As an on-paper proposition, there’s a heck of a lot to like about the new AMD Ryzen 7 7700. For starters, it’s an eight-core, 16-thread chip which is plenty for gaming and almost anything else short of pro-level content creation.
More to the point, like its AMD Ryzen 7 7700X (opens in new tab) sibling, this is a single-die, eight-core chip with none of the performance compromises that come with AMD’s pricier 12 and 16-core CPUs and their dual-die configurations, as minor as those compromises are in most cases.
It’s also significantly cheaper, ostensibly much more efficient and barely any slower than the existing Ryzen 7 7700X. And when we say significantly cheaper, we do mean it. The plain old 7700 lists at $329 to the 7700X’s $399. What’s more, that $329 price includes an AMD Wraith CPU cooler you don’t get with the 7700X. Nice.
Even better, unlike Intel processors all AMD chips are unlocked. So, there’s the tantalising prospect of running this cheaper 7700 chip at 7700X speeds. What’s not to like?
That’s what we’re here to find out. But first let’s cover off the speeds and feeds. Architecturally, the AMD Ryzen 7 is a dead ringer for the 7700X model. It has the same eight-core CPU die built on TSMC 5nm technology, plus a 6nm I/O die complete with a mini GPU that’s best viewed as a backup should you be temporarily short of a proper graphics card.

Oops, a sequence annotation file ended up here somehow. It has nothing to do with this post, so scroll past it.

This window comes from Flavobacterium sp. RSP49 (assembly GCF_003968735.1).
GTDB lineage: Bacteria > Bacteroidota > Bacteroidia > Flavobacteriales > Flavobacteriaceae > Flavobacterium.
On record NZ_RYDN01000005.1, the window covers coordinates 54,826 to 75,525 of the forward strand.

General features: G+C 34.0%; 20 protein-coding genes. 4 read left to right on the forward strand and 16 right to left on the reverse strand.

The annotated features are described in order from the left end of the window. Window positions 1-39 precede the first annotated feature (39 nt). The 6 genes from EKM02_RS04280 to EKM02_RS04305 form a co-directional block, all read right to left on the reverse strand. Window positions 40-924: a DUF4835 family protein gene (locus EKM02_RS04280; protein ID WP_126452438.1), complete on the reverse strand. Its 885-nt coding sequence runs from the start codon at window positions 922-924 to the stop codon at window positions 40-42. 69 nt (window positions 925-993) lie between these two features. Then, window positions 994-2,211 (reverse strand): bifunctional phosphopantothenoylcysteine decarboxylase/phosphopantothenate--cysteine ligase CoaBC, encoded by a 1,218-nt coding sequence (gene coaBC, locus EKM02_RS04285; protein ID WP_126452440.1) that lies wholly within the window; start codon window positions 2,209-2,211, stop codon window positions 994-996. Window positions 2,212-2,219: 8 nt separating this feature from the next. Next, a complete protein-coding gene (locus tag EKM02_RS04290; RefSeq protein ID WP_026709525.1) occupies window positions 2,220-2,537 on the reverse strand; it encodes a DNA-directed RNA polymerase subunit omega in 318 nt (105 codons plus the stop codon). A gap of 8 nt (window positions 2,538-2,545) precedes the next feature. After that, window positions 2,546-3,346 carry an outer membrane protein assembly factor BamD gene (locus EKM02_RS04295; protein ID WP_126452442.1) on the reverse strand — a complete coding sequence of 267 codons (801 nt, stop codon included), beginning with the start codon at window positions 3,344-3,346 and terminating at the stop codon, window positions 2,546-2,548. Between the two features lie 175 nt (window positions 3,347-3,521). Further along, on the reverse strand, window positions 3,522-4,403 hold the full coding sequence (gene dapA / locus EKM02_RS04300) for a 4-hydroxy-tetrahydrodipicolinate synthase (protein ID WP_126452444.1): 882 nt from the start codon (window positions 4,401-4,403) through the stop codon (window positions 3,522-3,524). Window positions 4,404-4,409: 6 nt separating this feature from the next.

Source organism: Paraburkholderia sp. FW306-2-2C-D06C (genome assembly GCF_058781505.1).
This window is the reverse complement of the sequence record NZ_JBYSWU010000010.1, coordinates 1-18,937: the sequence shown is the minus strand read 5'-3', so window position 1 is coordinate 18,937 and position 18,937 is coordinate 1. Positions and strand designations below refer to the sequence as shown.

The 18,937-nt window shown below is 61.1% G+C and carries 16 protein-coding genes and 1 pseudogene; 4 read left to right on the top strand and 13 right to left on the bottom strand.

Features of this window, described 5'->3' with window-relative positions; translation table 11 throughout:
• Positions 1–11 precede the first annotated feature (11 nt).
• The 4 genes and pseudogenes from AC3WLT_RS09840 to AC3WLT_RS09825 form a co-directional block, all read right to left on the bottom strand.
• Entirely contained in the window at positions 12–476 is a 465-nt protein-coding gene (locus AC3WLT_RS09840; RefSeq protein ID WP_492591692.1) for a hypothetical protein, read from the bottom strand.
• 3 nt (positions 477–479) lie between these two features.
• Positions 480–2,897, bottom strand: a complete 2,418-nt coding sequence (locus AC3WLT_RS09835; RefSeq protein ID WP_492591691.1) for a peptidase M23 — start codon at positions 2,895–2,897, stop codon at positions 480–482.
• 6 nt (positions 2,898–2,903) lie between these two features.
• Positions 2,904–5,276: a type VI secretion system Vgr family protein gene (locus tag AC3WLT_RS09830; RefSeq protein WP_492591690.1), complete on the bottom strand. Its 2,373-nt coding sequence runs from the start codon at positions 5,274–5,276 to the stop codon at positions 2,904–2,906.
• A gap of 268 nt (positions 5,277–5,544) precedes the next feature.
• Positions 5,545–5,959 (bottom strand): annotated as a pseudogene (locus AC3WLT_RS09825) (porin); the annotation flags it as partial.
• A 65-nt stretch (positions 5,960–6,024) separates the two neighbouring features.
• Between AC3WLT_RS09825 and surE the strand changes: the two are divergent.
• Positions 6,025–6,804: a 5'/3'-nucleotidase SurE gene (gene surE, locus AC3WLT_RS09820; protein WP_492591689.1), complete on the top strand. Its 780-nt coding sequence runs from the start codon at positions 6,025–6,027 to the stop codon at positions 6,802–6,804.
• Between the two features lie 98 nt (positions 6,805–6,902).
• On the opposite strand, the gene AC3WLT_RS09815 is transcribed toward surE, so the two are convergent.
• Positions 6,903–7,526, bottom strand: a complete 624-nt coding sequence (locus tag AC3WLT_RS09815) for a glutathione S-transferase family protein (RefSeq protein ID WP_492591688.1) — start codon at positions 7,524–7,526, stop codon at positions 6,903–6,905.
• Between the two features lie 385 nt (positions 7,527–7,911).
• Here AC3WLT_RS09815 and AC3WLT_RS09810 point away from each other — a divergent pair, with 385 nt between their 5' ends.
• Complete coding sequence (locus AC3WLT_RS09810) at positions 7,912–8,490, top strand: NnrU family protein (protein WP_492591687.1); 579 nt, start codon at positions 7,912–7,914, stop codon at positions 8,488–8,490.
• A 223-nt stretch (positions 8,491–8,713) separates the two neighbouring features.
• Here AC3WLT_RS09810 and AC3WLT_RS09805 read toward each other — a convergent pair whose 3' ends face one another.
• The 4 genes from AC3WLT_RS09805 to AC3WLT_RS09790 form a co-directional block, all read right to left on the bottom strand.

Ryzen 7 7700 spec
Socket: AMD AM5
CCD lithography: TSMC 5nm
CCD die size: 70mm²
CCD transistor count: 6.5 billion
IOD lithography: TSMC 6nm
IOD die size: 122mm²
IOD transistor count: 3.4 billion
Max boost clock: 5.3GHz
Base clock: 3.85GHz
L2 cache: 8MB
L3 cache: 32MB
Memory support: DDR5-5200 (non-OC)
Price: $329 (opens in new tab)
It plugs into the same AM5 socket, it has 8MB of L2 and 32MB of L3 cache memory, supports the same DDR5 memory up to 5200 speeds, and, well, you get the idea. The differences, then, come in two key areas, clocks and power consumption.
Where the Ryzen 7 7700X rocks a 4.5GHz base clock and 5.4GHz boost clock, the new non-X 7700 is rated at 3.8GHz and 5.3GHz respectively. If that base clock number looks like a big step down, it’s worth remembering that these chips rarely run at those lower figures when under load.
As for power consumption, the new non-X chip is rated at 65W where the full-fat X model has a 105W TDP. That’s a big difference. But if that 65W figure is familiar, it’s because 7700X also runs at 65W when you toggle Eco mode. And as we found with the 7700X, Eco mode works remarkably well, significantly reducing power and heat at only a slight cost in terms of performance.
If that’s expectations set for this new chip then, spoiler alert, the new 65W Ryzen 7700 non-X very much delivers on them. Across our suite of benchmarks, this new low-power 65W CPU runs its 105W sibling awfully close.
If you take a pure CPU test like Cinebench 3D multi-core rendering, the more expensive ‘X’ model is less than five percent faster. Restrict Cinebench to a single core and it’s just 0.25% faster. Likewise, x264 video encoding is only 1.5% quicker on the more expensive 7700X.